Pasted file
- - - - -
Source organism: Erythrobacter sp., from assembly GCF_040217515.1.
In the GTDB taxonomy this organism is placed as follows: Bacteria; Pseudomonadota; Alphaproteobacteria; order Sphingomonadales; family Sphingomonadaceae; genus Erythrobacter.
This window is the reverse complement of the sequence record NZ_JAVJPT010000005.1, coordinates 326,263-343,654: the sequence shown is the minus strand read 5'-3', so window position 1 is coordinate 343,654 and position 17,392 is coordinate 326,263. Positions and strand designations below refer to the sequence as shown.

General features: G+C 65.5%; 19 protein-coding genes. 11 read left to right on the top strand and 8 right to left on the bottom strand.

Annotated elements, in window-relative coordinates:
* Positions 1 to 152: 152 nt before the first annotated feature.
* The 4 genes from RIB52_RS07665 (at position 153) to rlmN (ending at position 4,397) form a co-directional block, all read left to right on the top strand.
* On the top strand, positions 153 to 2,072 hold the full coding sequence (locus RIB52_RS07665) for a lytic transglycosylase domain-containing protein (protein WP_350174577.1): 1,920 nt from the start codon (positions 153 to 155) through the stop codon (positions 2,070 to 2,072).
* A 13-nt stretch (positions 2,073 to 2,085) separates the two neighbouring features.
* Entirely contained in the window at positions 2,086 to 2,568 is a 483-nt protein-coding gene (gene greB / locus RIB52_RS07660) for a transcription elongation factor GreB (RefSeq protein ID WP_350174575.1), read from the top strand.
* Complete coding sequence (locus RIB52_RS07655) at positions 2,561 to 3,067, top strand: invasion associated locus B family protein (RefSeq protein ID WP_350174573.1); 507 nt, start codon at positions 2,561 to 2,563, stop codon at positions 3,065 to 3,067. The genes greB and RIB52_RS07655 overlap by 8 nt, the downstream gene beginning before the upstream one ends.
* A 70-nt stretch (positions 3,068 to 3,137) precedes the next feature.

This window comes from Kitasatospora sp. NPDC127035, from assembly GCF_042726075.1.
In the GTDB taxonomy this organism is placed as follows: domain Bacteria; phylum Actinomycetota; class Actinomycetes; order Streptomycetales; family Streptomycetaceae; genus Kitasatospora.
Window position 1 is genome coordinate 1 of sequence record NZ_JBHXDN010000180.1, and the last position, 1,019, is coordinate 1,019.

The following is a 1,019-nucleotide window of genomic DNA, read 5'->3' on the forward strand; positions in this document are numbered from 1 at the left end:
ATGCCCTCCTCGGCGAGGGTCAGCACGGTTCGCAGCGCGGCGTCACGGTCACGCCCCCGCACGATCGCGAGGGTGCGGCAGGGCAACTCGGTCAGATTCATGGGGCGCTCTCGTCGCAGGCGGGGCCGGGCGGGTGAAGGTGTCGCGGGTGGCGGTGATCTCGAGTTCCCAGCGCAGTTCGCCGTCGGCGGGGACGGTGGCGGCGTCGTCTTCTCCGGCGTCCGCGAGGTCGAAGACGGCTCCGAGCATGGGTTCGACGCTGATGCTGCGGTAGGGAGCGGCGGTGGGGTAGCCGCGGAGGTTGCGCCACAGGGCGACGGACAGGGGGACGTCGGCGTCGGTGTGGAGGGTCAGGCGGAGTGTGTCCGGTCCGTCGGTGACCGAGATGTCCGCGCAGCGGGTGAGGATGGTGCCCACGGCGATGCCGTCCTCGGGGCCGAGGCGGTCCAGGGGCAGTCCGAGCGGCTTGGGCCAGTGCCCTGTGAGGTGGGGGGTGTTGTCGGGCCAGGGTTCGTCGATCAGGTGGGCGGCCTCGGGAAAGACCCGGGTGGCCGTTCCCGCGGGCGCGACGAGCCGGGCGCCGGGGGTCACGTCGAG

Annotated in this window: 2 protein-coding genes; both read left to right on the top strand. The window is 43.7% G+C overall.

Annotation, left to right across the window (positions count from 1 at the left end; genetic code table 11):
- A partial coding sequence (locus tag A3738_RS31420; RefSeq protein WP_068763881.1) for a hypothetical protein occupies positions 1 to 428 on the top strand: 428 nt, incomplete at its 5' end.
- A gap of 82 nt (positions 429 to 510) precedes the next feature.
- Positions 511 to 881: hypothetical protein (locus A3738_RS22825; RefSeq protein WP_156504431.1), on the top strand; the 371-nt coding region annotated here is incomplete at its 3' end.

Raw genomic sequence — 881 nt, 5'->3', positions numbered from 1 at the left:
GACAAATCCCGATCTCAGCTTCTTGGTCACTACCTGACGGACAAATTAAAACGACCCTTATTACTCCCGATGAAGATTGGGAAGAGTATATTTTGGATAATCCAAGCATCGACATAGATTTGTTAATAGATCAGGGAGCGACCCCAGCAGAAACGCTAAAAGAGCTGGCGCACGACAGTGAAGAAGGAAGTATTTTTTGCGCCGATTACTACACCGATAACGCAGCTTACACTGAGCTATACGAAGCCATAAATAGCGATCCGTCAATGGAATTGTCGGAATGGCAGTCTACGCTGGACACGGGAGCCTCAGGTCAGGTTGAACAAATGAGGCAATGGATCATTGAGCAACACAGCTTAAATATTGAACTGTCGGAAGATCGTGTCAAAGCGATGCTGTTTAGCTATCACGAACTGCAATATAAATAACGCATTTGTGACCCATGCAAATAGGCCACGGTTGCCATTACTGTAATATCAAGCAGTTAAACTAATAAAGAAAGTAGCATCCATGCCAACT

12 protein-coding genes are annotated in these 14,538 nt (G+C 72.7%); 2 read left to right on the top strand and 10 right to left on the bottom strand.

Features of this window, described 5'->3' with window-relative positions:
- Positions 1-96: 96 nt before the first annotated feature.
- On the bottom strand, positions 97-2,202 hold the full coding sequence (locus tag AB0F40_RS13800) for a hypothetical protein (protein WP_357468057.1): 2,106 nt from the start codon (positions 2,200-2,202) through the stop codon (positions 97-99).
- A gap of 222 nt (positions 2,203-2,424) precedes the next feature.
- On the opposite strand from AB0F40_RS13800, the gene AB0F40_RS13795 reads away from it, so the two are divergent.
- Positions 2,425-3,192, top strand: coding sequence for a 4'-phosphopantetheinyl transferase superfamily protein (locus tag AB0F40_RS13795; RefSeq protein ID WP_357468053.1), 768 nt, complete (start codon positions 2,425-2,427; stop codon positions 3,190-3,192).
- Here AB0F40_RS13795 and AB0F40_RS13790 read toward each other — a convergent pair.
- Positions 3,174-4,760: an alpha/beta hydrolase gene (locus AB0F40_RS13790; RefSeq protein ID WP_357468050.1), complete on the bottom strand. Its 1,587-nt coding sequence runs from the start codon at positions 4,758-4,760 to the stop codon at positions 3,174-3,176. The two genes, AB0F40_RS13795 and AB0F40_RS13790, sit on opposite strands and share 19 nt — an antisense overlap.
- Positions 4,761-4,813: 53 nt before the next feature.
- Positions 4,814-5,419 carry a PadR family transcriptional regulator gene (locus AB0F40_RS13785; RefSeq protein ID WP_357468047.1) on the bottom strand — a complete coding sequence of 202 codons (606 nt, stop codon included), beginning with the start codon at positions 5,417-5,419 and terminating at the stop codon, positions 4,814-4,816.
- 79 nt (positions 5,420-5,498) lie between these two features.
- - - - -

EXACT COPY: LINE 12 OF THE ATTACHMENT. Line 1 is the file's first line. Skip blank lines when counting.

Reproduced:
* A 70-nt stretch (positions 3,068 to 3,137) precedes the next feature.